Sussing out the intended audience for a Guillermo del Toro film can be challenging. Other than “Shape of Water,” which was clearly targeted at people who get sexually aroused every time they drive by a Long John Silver’s. GDT’s “Pinocchio” has 100% less merman fetishism but still can’t possibly be for literal children. Can it? Are kids these days really into mocking Mussolini and heavy-handed religious iconography? Is that what they’re doing on their TikToks?
As a template, the story of Pinocchio is splintery, flimsy, and wooden. Every incarnation features a sad old carpenter, Geppetto (David Bradley), who carves the titular puppet son (Gregory Mann). There’s typically a cricket (Ewan McGregor), a whale, and some kind of fairy/spirit/goddess. This is GDT, so of course the fairy/spirit/goddess is voiced by Tilda Swinton and looks like a biblically accurate angel had a baby with a Sphinx. The crux of Pine Boy’s journey is also always the same: He fights with his pops, gets wrapped up in a sinister sideshow led by a baddie (Christoph Waltz), and faceplants into mortality.
That’s the boilerplate, the lines that must be colored inside. The embellishments are what either shoot the story into the sky like a nose fueled by fibs or drown things inside a whale’s tum tum. GDT’s wrinkles are pretty gnarly. Geppetto loses his son in WWII. Pinocchio dies like a bunch of times and keeps playing a weird game of “resurrection bingo” with Swinton’s angel-sphinx. There’s a song about Mussolini that involves copious use of the words “poop” and “fart.” Crucifixion is a recurring theme. Whether it is “good” or “successful” entirely depends on what the intention was here. And that is a bigger mystery than why some animals in the movie get to talk but others don’t.
Unquestionably, the stop-motion animation is divine. The painstaking art form is always the good kind of haunting. Beyond that, making a definitive judgment is challenging. The biblical contemplations and refutations of fascist ideology are absolutely not going to land with the same kids who are being targeted by the film’s songs, all of which feature repetitive, pre-K lyrics. And yet, unlike “Pan’s Labyrinth,” this isn’t a movie targeting adults while featuring children so much as it is targeting children while featuring troubling adult themes. Imagining either group wanting to watch this more than once is about as laughable as a song about Mussolini that involves copious use of the words “poop” and “fart.” A+ song there, if it’s not clear.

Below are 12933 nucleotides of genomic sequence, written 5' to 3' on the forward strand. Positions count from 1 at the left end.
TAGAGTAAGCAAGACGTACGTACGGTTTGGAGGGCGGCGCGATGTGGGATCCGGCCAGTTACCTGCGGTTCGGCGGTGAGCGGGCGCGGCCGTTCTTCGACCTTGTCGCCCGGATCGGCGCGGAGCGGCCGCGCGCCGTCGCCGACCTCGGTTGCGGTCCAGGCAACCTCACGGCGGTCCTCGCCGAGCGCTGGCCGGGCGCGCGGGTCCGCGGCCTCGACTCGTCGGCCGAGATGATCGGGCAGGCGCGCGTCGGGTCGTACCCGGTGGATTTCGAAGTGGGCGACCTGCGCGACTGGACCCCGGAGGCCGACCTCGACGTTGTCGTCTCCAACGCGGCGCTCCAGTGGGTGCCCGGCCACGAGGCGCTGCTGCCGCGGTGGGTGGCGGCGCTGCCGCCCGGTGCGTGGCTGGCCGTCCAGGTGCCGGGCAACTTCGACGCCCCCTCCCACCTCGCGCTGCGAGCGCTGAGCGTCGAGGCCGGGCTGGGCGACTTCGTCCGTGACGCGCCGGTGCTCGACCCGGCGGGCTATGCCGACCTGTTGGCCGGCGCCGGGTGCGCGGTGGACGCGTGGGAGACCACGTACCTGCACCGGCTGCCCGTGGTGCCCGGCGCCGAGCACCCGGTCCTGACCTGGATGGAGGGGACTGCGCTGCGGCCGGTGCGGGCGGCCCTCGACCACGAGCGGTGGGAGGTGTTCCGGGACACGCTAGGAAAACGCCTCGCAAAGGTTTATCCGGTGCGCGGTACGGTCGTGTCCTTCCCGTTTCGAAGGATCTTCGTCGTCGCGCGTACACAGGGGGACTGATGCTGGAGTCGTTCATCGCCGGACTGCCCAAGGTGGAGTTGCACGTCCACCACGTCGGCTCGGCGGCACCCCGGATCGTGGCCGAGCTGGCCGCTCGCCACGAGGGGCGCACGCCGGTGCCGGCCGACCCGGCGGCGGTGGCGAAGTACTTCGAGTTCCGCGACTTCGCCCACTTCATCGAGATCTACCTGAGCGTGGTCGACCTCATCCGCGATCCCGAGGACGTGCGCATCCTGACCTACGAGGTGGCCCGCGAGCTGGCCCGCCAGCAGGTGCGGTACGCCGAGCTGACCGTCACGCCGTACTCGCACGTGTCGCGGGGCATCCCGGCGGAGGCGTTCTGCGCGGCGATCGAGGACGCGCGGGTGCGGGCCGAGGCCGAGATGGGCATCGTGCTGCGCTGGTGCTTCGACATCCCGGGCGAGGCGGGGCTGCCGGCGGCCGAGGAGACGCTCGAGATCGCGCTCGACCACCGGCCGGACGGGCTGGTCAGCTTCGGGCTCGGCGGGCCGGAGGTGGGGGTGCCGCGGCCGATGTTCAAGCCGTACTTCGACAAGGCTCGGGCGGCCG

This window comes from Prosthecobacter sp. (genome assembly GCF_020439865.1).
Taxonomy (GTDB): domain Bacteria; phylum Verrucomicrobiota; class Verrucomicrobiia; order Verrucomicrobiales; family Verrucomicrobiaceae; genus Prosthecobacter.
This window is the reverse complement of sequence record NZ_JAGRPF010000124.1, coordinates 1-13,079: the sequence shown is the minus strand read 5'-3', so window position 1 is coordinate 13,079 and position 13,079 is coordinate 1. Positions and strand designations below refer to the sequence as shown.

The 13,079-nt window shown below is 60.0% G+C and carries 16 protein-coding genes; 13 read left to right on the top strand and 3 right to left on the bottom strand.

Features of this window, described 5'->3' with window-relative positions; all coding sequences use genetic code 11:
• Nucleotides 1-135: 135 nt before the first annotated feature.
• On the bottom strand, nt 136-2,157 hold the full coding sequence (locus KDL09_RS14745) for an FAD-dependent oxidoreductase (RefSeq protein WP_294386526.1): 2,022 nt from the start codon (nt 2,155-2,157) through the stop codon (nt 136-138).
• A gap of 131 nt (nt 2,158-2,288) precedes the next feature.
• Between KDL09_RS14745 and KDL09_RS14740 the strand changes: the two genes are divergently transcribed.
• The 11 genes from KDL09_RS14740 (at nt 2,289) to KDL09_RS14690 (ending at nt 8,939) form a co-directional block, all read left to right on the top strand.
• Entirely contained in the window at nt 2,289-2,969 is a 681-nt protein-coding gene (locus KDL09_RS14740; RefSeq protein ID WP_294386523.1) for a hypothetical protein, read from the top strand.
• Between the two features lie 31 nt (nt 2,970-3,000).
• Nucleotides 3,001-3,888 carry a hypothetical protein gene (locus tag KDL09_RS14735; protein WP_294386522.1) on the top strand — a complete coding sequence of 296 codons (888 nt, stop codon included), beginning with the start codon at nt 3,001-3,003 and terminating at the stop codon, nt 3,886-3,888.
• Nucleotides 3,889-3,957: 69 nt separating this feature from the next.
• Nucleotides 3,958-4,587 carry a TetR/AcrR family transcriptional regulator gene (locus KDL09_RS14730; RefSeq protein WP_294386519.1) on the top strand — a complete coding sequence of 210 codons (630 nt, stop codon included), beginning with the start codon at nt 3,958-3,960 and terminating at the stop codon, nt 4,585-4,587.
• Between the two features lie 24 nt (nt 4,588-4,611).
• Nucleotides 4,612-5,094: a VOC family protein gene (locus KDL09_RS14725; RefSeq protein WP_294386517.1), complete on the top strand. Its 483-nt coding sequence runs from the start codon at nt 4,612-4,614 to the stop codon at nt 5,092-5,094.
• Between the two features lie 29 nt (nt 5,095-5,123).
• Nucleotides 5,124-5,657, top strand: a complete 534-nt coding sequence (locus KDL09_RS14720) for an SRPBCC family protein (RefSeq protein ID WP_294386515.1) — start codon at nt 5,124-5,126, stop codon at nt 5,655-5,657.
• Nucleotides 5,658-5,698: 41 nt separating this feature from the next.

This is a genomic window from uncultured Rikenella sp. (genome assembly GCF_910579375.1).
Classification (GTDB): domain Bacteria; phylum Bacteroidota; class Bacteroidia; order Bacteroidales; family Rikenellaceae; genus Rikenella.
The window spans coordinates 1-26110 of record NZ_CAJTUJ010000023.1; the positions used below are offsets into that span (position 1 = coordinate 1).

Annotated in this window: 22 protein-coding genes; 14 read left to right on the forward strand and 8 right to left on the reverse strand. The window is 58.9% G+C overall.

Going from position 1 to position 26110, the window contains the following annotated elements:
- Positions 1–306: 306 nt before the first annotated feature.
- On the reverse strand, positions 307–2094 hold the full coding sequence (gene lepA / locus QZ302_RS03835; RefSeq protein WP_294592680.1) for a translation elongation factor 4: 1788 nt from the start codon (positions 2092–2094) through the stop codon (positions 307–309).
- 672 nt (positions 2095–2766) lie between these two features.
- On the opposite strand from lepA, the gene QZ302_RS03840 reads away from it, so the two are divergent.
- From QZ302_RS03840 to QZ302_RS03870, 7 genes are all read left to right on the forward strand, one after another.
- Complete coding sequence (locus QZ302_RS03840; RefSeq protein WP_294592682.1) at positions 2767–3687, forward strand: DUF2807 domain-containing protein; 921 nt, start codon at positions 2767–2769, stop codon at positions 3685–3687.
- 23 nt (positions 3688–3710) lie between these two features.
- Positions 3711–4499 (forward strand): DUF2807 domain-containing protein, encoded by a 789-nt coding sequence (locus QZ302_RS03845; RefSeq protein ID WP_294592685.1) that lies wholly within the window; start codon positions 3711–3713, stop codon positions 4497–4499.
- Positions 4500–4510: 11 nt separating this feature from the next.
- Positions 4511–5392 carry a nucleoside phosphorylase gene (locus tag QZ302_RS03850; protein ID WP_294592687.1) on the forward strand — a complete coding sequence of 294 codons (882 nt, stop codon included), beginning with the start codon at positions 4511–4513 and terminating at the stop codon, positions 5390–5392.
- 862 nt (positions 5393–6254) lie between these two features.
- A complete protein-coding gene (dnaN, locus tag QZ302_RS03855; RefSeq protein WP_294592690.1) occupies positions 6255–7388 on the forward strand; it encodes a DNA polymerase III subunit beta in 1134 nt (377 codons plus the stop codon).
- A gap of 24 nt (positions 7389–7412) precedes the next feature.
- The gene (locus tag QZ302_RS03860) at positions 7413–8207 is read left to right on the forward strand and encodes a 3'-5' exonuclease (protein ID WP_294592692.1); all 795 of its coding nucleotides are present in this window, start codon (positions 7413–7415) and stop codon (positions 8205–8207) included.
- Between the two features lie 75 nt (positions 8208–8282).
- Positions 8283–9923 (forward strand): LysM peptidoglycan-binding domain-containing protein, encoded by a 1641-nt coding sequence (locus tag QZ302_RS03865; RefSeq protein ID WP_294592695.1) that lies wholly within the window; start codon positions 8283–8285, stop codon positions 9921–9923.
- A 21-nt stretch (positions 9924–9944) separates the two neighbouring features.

Your mileage on this one will likely depend on whether you think baseline Pinocchio-related material is inherently magical or not. Other than Spielberg’s “A.I.,” the fairy tale has never felt particularly resonant. The Disney version likely dosed kids in the 1940s with nightmare fuel about growing a tail but only really stuck in popular culture with Jiminy Cricket. Famously, ever since, we have all always listened to our consciences. Anyway, this one is as advertised: A retelling of a fairly inert fable infused with all the good, bad, and gothically macabre of GDT, intended for kids but not really. Is that what somebody out there was looking to watch?
Grade = B-
Other Critical Voices to Consider
Eileen Jones at The Jacobin says “He makes a sickening stew of ingredients that don’t go well together. Some harsh Collodi elements, plus del Toro’s own preoccupation with the cruel intertwining of traditional Catholicism, Fascism, and dysfunctional family structures, are put in queasy-making combination with gooey sentimentality that even Walt Disney at his sappiest might’ve considered excessive.”
K. Austin Collins at Rolling Stone says “The visual details overwhelm the movie’s flaws. The gunky innards of the dogfish, the chimera-like Death’s crystal-sharp features, the painstaking texture of a mere pine cone — this is the stuff that makes Pinocchio sing. The story’s detours don’t entirely pan out. If you’re watching the movie for its vision, you won’t need them to.”
Kambole Campbell at Little White Lies says “By changing the cautionary tale to be against assimilation and categorisation, plus its invigorating update of traditional technique, the film carves out a space not just as the best Pinocchio film of this year, but among the finest films the director has made.”